« AnteriorContinuar »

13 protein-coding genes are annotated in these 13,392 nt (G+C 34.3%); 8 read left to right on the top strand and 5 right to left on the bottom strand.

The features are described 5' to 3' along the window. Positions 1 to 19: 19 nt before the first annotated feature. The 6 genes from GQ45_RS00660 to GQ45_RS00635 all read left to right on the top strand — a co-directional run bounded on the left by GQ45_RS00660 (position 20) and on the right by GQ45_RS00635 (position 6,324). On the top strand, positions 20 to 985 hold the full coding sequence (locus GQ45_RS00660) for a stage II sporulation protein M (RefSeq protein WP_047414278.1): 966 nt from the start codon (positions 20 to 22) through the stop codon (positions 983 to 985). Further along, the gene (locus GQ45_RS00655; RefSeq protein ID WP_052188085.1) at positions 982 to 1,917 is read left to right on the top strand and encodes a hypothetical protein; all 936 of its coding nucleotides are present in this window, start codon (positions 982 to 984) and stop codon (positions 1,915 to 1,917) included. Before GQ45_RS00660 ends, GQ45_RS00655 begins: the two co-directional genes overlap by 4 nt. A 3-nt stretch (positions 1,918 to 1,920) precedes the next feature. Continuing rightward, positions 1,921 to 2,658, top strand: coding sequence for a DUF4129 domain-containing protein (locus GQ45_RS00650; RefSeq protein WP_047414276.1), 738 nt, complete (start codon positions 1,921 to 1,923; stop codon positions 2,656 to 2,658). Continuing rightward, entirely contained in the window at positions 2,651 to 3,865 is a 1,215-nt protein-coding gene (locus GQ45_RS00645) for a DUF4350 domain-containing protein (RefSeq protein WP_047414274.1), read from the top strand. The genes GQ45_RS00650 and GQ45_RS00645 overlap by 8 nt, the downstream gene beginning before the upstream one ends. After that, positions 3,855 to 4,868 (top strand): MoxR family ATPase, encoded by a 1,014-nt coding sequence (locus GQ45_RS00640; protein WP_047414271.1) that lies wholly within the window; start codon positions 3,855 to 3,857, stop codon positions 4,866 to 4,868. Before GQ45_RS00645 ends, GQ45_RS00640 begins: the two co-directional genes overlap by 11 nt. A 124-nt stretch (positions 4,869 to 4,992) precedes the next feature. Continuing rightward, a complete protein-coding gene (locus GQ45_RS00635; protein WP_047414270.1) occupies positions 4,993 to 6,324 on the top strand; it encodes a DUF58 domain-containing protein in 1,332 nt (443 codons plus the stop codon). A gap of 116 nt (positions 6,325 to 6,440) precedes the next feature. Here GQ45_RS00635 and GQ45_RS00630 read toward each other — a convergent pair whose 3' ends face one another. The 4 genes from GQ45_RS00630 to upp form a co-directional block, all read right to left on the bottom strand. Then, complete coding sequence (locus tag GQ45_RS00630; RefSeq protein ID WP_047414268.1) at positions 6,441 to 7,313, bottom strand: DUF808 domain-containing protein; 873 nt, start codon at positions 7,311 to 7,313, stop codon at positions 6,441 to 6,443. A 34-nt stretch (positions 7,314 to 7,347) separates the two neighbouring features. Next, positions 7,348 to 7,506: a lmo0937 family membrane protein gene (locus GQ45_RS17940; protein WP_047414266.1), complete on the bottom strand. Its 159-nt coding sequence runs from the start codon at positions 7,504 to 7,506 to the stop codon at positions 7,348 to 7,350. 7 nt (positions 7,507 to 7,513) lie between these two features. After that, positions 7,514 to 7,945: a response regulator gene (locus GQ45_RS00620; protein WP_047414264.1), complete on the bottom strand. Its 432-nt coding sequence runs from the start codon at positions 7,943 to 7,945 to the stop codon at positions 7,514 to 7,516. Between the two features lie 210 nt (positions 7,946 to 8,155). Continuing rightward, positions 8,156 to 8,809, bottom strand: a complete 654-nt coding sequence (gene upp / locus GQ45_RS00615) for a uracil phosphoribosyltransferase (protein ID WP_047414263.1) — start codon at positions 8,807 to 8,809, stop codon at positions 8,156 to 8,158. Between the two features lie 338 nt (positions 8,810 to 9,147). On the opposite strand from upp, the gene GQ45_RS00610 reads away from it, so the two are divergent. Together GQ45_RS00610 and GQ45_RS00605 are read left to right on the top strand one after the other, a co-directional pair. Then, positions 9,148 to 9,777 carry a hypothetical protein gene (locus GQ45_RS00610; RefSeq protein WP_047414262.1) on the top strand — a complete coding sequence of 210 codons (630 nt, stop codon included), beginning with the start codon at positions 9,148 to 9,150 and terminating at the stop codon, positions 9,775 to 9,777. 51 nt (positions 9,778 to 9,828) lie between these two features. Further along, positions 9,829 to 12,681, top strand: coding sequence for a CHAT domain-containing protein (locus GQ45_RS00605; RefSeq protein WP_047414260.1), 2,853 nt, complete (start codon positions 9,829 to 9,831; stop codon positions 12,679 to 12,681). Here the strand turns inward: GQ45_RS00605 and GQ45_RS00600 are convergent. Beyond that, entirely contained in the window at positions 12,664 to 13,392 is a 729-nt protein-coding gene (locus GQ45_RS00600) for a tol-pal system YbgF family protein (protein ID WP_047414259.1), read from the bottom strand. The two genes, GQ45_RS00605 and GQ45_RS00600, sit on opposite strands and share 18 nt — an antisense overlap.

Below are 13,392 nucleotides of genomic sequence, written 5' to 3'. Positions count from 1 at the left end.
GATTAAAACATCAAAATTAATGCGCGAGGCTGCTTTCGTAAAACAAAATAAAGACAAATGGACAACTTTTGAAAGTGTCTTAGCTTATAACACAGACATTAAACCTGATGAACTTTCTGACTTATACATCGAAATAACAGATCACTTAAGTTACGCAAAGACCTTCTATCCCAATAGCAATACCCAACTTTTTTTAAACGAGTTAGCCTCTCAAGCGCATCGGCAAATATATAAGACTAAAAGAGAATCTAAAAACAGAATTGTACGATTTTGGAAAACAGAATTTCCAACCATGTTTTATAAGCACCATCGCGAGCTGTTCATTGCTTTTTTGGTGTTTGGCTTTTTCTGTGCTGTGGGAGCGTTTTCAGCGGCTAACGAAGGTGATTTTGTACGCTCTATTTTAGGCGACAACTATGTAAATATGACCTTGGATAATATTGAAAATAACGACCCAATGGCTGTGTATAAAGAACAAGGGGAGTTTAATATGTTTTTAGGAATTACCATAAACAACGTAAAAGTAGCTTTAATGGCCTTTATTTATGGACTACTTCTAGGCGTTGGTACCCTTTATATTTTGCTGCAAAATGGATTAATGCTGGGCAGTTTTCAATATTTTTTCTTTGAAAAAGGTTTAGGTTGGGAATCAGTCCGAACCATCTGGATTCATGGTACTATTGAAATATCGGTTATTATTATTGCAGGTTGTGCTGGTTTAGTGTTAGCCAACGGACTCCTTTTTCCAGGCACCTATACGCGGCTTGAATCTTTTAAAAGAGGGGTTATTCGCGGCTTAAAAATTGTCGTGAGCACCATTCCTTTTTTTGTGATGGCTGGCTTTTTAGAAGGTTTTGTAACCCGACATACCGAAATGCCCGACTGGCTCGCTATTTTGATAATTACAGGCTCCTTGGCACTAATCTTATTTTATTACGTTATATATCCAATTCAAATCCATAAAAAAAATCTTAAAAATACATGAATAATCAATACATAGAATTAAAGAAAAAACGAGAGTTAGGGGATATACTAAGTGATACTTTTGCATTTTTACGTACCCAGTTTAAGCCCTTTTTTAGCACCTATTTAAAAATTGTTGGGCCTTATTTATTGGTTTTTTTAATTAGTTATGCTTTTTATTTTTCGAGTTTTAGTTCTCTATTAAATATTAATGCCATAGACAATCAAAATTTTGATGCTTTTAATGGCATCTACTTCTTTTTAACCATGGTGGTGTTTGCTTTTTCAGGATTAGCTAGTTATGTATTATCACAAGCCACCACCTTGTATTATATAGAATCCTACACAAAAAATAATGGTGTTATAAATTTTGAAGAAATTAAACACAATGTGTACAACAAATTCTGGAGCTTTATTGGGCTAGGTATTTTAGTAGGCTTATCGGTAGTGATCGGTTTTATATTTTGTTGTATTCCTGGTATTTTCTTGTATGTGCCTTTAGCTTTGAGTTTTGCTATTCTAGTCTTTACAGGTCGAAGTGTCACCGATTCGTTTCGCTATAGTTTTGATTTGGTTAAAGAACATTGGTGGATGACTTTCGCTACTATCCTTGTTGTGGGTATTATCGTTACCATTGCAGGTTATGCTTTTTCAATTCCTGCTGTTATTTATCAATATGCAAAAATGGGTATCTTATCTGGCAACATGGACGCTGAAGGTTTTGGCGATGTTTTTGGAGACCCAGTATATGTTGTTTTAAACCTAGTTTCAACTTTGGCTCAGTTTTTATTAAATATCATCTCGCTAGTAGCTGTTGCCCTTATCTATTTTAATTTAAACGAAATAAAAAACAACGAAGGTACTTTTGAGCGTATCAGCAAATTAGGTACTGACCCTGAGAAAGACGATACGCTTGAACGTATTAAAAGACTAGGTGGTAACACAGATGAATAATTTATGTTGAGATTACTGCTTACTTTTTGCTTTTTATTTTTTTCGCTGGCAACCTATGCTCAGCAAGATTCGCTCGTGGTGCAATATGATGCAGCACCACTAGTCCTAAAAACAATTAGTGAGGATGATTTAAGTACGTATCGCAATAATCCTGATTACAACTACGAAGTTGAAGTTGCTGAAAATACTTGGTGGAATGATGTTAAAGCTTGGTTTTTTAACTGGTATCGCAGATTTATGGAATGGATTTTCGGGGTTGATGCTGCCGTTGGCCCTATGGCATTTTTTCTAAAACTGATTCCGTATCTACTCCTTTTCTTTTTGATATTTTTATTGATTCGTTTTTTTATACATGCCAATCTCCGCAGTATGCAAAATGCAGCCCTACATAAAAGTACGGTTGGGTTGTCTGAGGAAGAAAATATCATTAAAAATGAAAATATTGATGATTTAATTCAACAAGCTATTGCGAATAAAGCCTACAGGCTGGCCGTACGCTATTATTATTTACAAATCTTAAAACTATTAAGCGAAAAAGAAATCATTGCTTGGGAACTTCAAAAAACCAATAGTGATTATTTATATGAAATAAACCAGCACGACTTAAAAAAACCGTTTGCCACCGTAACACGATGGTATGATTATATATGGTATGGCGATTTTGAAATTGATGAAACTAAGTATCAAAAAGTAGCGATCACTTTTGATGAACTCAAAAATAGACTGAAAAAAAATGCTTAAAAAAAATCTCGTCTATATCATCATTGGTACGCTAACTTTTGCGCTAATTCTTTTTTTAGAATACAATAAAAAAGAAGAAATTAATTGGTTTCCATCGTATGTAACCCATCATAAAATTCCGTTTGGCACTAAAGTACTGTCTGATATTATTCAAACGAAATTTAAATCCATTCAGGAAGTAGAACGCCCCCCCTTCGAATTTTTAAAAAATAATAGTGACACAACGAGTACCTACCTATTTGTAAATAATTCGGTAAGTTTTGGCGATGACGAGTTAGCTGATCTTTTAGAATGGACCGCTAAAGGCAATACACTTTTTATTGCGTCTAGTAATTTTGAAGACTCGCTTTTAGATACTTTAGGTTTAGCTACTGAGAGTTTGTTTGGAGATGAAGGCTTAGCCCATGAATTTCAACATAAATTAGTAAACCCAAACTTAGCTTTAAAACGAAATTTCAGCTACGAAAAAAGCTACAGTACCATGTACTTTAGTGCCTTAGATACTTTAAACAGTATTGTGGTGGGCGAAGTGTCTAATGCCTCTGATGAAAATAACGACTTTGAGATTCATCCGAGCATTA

God, and the insignificancy of our assigned portion of it. The way in which we have attempted to dispose of this plea, is by insisting on the evidence that is every where around us, of God combining with the largeness of a vast and mighty superintendence, which reaches the outskirts of creation, and spreads over all its amplitudes—the faculty of bestowing as much attention, and exercising as complete and manifold a wisdom, and lavishing as profuse and inexhaustible a goodness on each of its humblest departments, as if it formed the whole extent of his territory. In the whole of this argument we have looked upon the earth as isolated from the rest of the universe altogether. But according to the way in which the astronomical objection is commonly met, the earth is not viewed as in a state of detachment from the other worlds, and the other orders of being which God has called into existence. It is looked upon as the member of a more extended system. It is associated with the magnificence of a moral empire, as wide as the kingdom of nature. It is not merely asserted, what in our last Discourse has been already done, that for any thing we can know by reason, the plan of redemption may have its influences and its bearings on those creatures of God who people other regions, and occupy other fields in the immensity of his dominions; that to argue, therefore, on this plan being instituted for the single benefit of the world we live in, and of the species to which we belong, is a mere presumption of the infidel himself; and that the objection he rears on it, must fall to the ground, when the vanity of the presumption is exposed. The Christian apologist thinks he can go further than this—that he cannot merely expose the utter baselessness of the infidel assertion, but that he has positive ground for erecting an opposite and a confronting assertion in its place—and that after having neutralised their position, by showing the